A Night Out With A Pick Up Artist
That gauntlet I threw down a couple of weeks ago in my column, Lovelies? Answered. By John, aka Opportunity, Pick Up Artist extraordinaire, follower of The Game, and haver of his very own army of in-training Pick Up Artists (PUAs) of various age and inclination.
John agrees to show me the goods. He’s an expert at the Pick Up game, something that has led to countless Sunday brunches where John recounts his tale from the night before while I listen, open-mouthed and disbelieving. “You met her and 20 minutes later you were fucking her in the hotel room SHE paid for!?” And so forth.
He’s also a decently nice guy and not too much of a sleazebag, so I agree to go out on Saturday night see what’s up with this phenomenon that’s sweeping our country’s young men. And as an added bonus he brings along Jose, one of his “trainees” who is still internalizing The Game and taking cues from John. I get to watch the expert and the novice in action.
We head over to Colfax to a nondescript bar with a patio. We quickly order a drink and, as Jose scans the room for a target, John pulls me aside and explains what’s going to happen.
“Step one: Select a target. This means to select ONE girl, not to just zero in on a group of girls you want to get to know. Once you’ve chosen the target, you can assess the group to find the AFOG (Alpha Female Of Group) or AMOG (Alpha Male Of Group).” (Yes, John actually talks like this. It would be corny and sad if it weren’t so goddamn effective for him.)
“Once you’ve established who is the AMOG or AFOG of the group, approach and open. The trick here is to open with something light-hearted and memorable, something that makes you the fun-loving guy. If you can tease the Target a little bit, poke some fun at her to disarm her (known in Gamespeak as “negging” her), even better. Then, ignore her. The idea is to win the approval of the AMOG or AFOG, and to completely ignore the Target.”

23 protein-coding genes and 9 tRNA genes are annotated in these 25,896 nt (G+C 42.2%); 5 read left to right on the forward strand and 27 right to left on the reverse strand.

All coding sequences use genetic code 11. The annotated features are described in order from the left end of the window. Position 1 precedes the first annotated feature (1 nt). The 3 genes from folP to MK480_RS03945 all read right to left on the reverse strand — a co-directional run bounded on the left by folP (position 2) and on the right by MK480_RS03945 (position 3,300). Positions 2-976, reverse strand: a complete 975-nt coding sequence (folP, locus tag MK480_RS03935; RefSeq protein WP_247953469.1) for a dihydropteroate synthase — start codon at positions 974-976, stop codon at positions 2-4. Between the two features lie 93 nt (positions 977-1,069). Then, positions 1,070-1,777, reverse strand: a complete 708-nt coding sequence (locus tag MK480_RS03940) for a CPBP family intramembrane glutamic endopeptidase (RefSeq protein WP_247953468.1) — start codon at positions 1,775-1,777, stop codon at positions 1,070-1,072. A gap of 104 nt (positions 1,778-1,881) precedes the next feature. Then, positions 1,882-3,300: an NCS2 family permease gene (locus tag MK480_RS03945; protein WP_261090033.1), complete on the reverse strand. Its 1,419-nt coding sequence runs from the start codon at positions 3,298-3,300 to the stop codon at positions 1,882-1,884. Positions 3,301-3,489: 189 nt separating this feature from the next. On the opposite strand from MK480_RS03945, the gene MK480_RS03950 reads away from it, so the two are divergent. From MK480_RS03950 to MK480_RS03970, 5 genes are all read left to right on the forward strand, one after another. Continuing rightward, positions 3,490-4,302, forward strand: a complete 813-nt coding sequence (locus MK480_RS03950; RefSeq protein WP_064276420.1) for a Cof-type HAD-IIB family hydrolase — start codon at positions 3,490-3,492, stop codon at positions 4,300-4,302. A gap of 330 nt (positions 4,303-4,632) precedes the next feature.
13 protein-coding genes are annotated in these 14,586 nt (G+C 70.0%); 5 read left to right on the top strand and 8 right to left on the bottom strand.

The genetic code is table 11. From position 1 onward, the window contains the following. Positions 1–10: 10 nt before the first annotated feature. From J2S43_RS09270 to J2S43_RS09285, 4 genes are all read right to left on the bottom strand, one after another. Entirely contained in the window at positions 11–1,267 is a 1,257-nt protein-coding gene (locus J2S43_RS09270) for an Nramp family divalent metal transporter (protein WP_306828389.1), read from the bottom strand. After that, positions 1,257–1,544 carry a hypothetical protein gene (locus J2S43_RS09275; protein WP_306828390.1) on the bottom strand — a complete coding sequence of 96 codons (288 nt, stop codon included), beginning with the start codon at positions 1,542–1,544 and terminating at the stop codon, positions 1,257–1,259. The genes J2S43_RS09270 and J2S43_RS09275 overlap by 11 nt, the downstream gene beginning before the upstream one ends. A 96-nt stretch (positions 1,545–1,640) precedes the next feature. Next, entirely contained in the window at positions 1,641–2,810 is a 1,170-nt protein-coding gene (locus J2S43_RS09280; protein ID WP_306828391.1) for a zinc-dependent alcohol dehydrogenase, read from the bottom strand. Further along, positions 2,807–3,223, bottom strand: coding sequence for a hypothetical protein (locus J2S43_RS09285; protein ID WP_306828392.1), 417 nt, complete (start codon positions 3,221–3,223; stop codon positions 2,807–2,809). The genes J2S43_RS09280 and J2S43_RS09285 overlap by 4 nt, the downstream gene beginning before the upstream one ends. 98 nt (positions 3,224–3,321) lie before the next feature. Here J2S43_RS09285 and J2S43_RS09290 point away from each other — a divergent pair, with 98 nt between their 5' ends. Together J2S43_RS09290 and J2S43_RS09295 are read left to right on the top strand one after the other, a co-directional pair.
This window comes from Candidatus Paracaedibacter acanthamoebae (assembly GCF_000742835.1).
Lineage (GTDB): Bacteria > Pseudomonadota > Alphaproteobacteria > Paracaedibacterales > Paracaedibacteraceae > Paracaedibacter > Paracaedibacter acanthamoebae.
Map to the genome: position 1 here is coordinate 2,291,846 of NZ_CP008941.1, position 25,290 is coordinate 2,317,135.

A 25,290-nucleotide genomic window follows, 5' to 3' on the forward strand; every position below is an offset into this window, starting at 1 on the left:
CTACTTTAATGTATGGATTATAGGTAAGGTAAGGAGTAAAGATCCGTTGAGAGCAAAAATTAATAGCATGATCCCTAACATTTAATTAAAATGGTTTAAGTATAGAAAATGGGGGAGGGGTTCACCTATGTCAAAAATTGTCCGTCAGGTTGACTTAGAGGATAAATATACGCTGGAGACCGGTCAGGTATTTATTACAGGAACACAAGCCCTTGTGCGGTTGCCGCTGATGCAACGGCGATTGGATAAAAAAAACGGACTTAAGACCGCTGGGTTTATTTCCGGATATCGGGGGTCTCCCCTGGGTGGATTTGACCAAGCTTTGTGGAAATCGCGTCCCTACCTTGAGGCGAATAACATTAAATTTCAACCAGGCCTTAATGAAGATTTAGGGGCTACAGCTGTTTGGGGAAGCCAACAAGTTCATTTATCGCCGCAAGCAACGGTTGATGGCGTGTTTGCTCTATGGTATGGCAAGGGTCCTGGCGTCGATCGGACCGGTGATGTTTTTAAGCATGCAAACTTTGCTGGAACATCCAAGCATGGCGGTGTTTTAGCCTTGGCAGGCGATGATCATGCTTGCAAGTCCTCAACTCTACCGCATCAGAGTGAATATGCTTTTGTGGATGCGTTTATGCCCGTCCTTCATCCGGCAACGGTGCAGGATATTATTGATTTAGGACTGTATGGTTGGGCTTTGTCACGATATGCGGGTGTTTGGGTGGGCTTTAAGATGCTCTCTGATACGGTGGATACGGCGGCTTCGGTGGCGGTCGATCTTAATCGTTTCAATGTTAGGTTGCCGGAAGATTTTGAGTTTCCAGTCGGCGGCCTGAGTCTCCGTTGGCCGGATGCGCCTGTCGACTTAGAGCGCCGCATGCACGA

Jose returns. He’s found a cute blonde hanging out on the patio with her friend and the friend’s boyfriend. He heads over, and John and I follow at a distance, ostensibly smoking cigarettes a few feet away, but really listening in. John narrates the situation in real-time for me, the un-initiated among us.
“Jose just opened by pretending to steal the girl’s purse. Catchy and memorable. He then poked fun at her purse, so now she’s feeling a little disarmed. But he backs off, both physically and emotionally, and she’s somewhat comforted.”
This is what I hear. But what I see through my female eyes is a whole different story. Jose’s THAT GUY, that guy that uses the corny line to try to open up a conversation. The girl is looking sideways at him with a mixture of eye-rolling disdain and discomfort at having a stranger leaning in so close to her. Her friends are trying not to laugh in Jose’s face. Luckily for my superhuman sense of empathy (which is about to feel really really embarrassed for Jose), he takes a breath, backs off, and begins to speak more quietly.